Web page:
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Food web structure of three guilds of natural enemies: predators, parasitoids and pathogens of aphids


Van Veen, F J F; Müller, C B; Pell, J K; Godfray, H C J (2008). Food web structure of three guilds of natural enemies: predators, parasitoids and pathogens of aphids. Journal of Animal Ecology, 77(1):191-200.

Abstract

1. Most communities of insect herbivores are unlikely to be structured by resource competition, but they may be structured by apparent competition mediated by shared natural enemies.
2. The potential of three guilds of natural enemies (parasitoids, fungal entomopathogens and predators) to influence aphid community structure through indirect interactions is assessed. Based on the biology, we predicted that the scope for apparent competition would be greatest for the predator and least for the parasitoid guilds.
3. Separate fully quantitative food webs were constructed for 3 years for the parasitoid guild, 2 years for the pathogen guild and for a single year for the predator guild. The webs were analysed using standard food web statistics designed for binary data, and using information-theory-based metrics that make use of the full quantitative data.
4. A total of 29 aphid, 24 parasitoid, five entomopathogenic fungi and 13 aphid specialist predator species were recorded in the study. Aphid density varied among years, and two species of aphid were particularly common in different years. Omitting these species, aphid diversity was similar among years.
5. The parasitoid web showed the lowest connectance while standard food web statistics suggested the pathogen and predator webs had similar levels of connectance. However, when a measure based on quantitative data was used the pathogen web was intermediate between the other two guilds.
6. There is evidence that a single aphid species had a particularly large effect on the structure of the pathogen food web.
7. The predator and pathogen webs were not compartmentalized, and the vast majority of parasitoids were connected in a single large compartment.
8. It was concluded that indirect effects are most likely to be mediated by predators, a prediction supported by the available experimental evidence.

1. Most communities of insect herbivores are unlikely to be structured by resource competition, but they may be structured by apparent competition mediated by shared natural enemies.
2. The potential of three guilds of natural enemies (parasitoids, fungal entomopathogens and predators) to influence aphid community structure through indirect interactions is assessed. Based on the biology, we predicted that the scope for apparent competition would be greatest for the predator and least for the parasitoid guilds.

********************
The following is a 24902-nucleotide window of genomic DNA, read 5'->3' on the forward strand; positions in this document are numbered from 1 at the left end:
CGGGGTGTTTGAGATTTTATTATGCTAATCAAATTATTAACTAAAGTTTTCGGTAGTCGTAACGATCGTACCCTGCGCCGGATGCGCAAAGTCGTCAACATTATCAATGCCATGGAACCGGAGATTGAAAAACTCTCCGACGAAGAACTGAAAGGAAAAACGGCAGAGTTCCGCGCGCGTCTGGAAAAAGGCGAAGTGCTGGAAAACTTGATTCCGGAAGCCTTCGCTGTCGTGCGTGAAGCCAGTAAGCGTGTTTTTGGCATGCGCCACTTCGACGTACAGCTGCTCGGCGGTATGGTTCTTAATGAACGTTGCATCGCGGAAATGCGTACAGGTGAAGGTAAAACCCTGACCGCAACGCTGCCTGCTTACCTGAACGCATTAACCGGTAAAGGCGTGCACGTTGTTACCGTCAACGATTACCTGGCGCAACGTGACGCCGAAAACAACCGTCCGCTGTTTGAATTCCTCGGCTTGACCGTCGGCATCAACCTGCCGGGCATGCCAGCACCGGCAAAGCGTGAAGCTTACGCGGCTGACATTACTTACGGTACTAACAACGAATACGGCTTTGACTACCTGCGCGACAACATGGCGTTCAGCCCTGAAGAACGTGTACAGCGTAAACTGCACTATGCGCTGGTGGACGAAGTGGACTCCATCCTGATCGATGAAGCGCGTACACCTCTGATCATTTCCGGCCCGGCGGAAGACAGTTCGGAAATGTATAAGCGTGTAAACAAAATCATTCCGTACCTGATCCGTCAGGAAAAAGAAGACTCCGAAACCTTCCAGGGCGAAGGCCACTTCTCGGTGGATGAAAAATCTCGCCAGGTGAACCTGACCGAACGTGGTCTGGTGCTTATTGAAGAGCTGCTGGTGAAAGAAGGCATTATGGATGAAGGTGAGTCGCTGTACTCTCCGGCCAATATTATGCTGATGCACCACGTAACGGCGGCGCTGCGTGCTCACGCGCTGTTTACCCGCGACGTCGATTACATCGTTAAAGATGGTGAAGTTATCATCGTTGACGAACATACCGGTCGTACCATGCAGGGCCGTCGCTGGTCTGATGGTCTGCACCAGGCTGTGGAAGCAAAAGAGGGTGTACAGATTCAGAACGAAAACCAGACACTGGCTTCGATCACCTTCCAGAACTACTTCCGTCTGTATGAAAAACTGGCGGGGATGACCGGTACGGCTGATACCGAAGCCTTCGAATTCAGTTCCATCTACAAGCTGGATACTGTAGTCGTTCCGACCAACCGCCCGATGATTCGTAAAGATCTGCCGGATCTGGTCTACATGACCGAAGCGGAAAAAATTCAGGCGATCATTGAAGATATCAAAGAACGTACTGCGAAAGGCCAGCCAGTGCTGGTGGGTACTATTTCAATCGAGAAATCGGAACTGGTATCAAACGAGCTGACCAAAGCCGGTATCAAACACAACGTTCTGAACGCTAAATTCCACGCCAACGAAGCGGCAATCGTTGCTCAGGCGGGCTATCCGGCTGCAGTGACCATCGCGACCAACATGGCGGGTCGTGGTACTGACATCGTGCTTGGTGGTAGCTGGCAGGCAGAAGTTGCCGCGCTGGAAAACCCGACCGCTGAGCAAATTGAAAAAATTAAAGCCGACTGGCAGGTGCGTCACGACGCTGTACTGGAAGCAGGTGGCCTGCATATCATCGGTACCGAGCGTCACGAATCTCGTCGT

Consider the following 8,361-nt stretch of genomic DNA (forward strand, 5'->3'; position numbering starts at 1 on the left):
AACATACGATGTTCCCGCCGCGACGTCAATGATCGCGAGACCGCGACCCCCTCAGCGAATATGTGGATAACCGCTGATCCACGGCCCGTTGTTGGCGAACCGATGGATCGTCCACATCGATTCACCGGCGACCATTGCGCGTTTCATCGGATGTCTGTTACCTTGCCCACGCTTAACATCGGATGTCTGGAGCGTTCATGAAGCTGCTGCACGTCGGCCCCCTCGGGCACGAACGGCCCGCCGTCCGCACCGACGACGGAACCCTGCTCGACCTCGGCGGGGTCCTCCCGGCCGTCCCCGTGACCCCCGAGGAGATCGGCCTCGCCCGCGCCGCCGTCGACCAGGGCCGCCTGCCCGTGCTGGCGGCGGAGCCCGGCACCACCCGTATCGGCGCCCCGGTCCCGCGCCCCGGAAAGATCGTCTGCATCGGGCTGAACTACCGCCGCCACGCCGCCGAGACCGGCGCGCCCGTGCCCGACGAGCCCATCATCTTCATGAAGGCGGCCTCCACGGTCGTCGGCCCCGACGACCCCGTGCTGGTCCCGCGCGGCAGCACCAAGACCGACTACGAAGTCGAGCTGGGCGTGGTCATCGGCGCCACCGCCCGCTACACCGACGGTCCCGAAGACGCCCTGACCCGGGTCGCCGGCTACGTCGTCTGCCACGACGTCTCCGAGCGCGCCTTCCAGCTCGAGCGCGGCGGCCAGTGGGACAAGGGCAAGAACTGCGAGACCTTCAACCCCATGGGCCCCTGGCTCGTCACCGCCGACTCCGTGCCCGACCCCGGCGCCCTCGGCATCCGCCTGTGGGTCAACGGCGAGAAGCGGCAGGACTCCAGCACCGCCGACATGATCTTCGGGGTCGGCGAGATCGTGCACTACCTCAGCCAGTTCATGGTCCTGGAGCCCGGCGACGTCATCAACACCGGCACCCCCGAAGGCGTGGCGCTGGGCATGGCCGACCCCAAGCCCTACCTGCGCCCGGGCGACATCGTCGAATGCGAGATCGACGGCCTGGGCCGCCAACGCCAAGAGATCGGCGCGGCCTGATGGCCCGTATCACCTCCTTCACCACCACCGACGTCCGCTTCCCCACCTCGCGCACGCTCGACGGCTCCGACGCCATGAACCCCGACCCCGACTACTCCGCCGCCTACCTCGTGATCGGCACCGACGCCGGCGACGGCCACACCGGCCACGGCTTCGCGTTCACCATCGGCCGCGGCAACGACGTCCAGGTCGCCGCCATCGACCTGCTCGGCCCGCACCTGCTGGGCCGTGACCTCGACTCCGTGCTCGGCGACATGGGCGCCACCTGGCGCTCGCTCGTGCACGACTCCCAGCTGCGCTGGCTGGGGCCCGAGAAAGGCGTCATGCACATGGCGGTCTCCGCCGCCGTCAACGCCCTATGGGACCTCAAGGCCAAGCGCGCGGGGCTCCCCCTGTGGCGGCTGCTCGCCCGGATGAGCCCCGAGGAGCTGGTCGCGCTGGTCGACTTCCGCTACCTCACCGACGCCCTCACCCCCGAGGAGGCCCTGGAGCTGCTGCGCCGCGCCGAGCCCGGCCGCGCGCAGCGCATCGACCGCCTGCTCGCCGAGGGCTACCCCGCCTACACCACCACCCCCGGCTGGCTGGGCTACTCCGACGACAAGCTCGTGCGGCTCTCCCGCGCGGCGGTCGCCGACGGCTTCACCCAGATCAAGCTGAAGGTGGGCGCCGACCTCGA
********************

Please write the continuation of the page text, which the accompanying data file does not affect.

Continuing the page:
3. Separate fully quantitative food webs were constructed for 3 years for the parasitoid guild, 2 years for the pathogen guild and for a single year for the predator guild. The webs were analysed using standard food web statistics designed for binary data, and using information-theory-based metrics that make use of the full quantitative data.
4. A total of 29 aphid, 24 parasitoid, five entomopathogenic fungi and 13 aphid specialist predator species were recorded in the study. Aphid density varied among years, and two species of aphid were particularly common in different years. Omitting these species, aphid diversity was similar among years.
5. The parasitoid web showed the lowest connectance while standard food web statistics suggested the pathogen and predator webs had similar levels of connectance. However, when a measure based on quantitative data was used the pathogen web was intermediate between the other two guilds.
6. There is evidence that a single aphid species had a particularly large effect on the structure of the pathogen food web.
7. The predator and pathogen webs were not compartmentalized, and the vast majority of parasitoids were connected in a single large compartment.
8. It was concluded that indirect effects are most likely to be mediated by predators, a prediction supported by the available experimental evidence.

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Additional indexing

Item Type:Journal Article, refereed, original work
Communities & Collections:07 Faculty of Science > Institute of Evolutionary Biology and Environmental Studies
Dewey Decimal Classification:570 Life sciences; biology
590 Animals (Zoology)
Uncontrolled Keywords:Coccinellidae, Entomophthorales, keystone, phytophagous, Syrphidae
Language:English
Date:January 2008
Deposited On:11 Feb 2008 12:28
Last Modified:05 Apr 2016 12:21
Publisher:Wiley-Blackwell
ISSN:0021-8790
Additional Information:Author Posting. © The Authors 2008. The full text of this article is published in Journal of Animal Ecology, Vol. 77 (1) 191-200 p.. It is available online from Blackwell-Synergy at http://dx.doi.org/10.1111/j.1365-2656.2007.01325.x. Note: N.B.The full text of the Article will be made freely available via Blackwell-Synergy 2 years after publication
Publisher DOI:10.1111/j.1365-2656.2007.01325.x

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